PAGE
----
By linking time zones, the variability of wind and solar power at different times of day becomes a strength, not a weakness, explained project leader Aaron Bloom.
The scenario would require an estimated $70 billion for new power lines and nearly $700 billion for new power plants through 2038. A carbon tax on power plant CO2 emissions would add $163 billion in costs. But considering savings on fuel and operations as wind and solar expand, overall benefits are three times greater than the costs, NREL estimated.
Coal plants nearly disappear by 2038 and wind and solar deliver 40 percent of the nation's electricity under the plan. Nuclear plant output stays at today's levels. Gas-powered generators increase their output slightly, providing essential quick ramping response to back up wind and solar power variations (Energywire, July 27, 2018).
An even more ambitious national grid has been proposed by Alexander "Sandy" MacDonald, former director of NOAA's Earth System Research Laboratory. MacDonald led a team that analyzed 50 billion pieces of weather data from across the country to demonstrate the value of a transmission "supergrid" built along interstate highways to move surplus wind and solar into distant urban centers.
The completed network would provide 38 percent of the nation's electricity output from wind and 17 percent from solar.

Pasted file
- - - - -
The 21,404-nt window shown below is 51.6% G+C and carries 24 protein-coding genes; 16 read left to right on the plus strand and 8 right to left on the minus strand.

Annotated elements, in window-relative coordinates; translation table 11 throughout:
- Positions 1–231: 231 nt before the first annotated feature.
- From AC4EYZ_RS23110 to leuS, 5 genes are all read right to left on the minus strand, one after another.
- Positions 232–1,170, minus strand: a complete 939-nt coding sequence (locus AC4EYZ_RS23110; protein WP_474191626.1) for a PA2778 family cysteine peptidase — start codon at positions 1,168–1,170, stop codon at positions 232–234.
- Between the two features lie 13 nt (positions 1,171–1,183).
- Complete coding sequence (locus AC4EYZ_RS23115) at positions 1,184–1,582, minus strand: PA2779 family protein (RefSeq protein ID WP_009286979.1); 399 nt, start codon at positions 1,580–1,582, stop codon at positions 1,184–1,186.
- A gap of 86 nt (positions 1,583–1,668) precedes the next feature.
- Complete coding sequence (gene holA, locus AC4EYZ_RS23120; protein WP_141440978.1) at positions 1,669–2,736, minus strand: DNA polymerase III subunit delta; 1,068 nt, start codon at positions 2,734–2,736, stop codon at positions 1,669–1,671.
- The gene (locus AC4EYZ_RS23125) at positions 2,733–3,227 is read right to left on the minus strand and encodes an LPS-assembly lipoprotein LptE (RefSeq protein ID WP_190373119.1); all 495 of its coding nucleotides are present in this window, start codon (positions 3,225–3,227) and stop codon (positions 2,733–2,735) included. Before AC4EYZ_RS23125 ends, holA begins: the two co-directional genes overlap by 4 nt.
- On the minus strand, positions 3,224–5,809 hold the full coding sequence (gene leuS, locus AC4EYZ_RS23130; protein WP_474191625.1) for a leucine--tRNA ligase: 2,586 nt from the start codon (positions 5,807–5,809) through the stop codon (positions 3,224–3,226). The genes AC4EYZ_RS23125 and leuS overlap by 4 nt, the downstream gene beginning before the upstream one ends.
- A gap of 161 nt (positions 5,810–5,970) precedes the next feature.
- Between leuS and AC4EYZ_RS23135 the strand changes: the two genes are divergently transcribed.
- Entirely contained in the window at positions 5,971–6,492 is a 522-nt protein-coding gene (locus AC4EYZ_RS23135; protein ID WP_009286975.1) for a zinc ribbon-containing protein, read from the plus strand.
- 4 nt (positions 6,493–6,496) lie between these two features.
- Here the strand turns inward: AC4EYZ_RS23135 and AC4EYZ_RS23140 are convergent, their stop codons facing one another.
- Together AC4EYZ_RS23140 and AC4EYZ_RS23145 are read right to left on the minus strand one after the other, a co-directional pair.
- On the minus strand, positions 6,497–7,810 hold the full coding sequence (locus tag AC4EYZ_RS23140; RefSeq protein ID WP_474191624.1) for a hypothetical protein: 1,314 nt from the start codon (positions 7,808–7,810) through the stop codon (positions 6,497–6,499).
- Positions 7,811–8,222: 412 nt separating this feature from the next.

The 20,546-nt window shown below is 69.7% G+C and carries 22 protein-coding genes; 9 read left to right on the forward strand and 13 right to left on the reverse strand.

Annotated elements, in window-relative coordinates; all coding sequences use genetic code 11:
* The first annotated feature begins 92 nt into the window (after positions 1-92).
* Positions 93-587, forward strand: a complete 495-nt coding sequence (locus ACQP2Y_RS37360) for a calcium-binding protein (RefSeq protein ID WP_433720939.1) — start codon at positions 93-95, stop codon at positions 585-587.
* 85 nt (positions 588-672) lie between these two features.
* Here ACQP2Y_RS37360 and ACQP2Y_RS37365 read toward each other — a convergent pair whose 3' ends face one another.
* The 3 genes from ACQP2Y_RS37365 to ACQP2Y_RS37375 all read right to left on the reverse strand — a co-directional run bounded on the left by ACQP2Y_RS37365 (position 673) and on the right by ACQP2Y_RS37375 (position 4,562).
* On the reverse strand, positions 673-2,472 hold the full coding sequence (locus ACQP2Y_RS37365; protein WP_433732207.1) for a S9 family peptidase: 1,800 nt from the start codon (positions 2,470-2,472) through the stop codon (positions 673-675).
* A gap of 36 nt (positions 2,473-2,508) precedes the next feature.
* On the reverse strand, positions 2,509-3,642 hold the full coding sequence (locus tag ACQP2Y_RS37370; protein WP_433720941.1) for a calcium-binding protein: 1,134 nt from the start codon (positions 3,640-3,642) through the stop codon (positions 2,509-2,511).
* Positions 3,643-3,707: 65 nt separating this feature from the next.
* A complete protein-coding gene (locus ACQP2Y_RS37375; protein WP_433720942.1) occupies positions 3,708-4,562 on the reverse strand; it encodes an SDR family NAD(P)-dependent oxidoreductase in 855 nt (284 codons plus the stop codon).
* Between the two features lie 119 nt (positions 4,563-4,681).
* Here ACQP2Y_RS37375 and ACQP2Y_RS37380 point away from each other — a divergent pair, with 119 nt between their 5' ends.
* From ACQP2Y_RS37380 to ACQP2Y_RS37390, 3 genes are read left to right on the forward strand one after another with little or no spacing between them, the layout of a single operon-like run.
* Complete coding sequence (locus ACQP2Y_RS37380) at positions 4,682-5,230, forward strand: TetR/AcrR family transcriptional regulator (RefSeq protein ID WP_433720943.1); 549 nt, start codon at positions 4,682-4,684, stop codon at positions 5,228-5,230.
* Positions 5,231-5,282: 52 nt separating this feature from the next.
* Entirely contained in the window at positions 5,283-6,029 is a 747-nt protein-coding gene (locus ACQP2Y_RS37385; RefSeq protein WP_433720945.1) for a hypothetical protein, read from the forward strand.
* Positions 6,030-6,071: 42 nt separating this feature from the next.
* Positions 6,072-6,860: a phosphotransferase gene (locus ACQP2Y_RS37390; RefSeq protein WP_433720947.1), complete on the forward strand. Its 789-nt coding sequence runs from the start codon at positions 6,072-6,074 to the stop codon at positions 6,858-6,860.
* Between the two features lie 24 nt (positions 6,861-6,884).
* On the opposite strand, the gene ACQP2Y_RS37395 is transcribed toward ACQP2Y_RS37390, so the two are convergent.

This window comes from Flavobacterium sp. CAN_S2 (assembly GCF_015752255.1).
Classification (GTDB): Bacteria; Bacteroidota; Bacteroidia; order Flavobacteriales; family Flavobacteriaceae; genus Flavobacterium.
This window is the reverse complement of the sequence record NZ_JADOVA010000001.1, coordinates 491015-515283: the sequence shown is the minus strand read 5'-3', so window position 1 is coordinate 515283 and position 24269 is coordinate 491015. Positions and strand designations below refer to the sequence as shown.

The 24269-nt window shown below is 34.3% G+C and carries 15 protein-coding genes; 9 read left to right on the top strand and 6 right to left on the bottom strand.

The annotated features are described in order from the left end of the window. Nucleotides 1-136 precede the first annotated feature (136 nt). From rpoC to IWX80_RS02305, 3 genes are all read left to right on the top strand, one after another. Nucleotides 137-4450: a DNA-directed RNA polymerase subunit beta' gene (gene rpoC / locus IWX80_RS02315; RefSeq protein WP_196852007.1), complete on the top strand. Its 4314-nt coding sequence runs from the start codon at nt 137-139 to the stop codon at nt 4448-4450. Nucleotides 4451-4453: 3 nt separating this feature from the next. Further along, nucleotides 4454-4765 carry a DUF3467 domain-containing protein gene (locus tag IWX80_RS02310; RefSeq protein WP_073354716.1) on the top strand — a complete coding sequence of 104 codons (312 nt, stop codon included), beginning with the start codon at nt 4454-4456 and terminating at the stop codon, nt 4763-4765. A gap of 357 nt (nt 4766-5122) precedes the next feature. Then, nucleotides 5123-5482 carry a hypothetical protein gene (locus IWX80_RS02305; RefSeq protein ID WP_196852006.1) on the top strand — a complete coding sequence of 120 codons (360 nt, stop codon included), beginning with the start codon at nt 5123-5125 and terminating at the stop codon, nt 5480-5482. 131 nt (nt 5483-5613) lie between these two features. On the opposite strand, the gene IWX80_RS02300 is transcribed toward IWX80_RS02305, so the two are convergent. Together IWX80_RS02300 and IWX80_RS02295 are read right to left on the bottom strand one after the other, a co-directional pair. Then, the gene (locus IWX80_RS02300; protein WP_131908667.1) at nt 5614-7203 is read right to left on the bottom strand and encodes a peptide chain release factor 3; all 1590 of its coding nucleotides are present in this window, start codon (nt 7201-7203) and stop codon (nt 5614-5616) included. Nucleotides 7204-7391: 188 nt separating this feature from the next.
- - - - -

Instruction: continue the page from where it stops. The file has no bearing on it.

"Doing a robust electrical system isn't going to break us. It might raise the average electricity cost in the U.S. from 10 cents [per kilowatt-hour] to 11.5 cents and create 6 million permanent jobs," MacDonald said (Energywire, Dec. 19, 2017).
Clues from past fights
Outside these transmission studies is the reality of how Texas became the nation's biggest producer of wind power.
Transmission was a key factor in the addition of more than 20,000 megawatts of wind generation capacity in the Electric Reliability Council of Texas area, covering 90 percent of the state's households. Texas officials approved a plan in 2006 to build 2,400 miles of power lines to deliver wind generation to the state's population centers. That new grid is also delivering a growing output of solar power, an unexpected benefit, says Americans for a Clean Energy Grid.
But Texas' leap to wind power rested on a bipartisan political marriage of legislators. On one side were rural Texans in the wind-rich, thinly populated Panhandle region who were eager to earn royalties from wind farm developers. On the other were clean energy lawmakers representing metropolitan areas.
A consensus like that happened only once on the national level, when a Republican-controlled Congress passed the 2005 Energy Policy Act in reaction to the stunning Aug. 14, 2003, power failure that knocked out power to 50 million people between New York and Detroit.